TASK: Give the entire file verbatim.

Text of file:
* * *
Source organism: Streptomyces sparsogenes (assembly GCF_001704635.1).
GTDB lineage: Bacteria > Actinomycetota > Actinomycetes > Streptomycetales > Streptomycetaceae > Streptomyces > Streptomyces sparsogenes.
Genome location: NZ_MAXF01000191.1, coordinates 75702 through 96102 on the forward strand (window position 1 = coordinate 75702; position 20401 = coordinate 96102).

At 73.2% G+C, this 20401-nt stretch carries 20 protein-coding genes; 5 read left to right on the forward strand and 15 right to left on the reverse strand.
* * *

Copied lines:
Source organism: Streptomyces sparsogenes (assembly GCF_001704635.1).
GTDB lineage: Bacteria > Actinomycetota > Actinomycetes > Streptomycetales > Streptomycetaceae > Streptomyces > Streptomyces sparsogenes.
Genome location: NZ_MAXF01000191.1, coordinates 75702 through 96102 on the forward strand (window position 1 = coordinate 75702; position 20401 = coordinate 96102).

At 73.2% G+C, this 20401-nt stretch carries 20 protein-coding genes; 5 read left to right on the forward strand and 15 right to left on the reverse strand.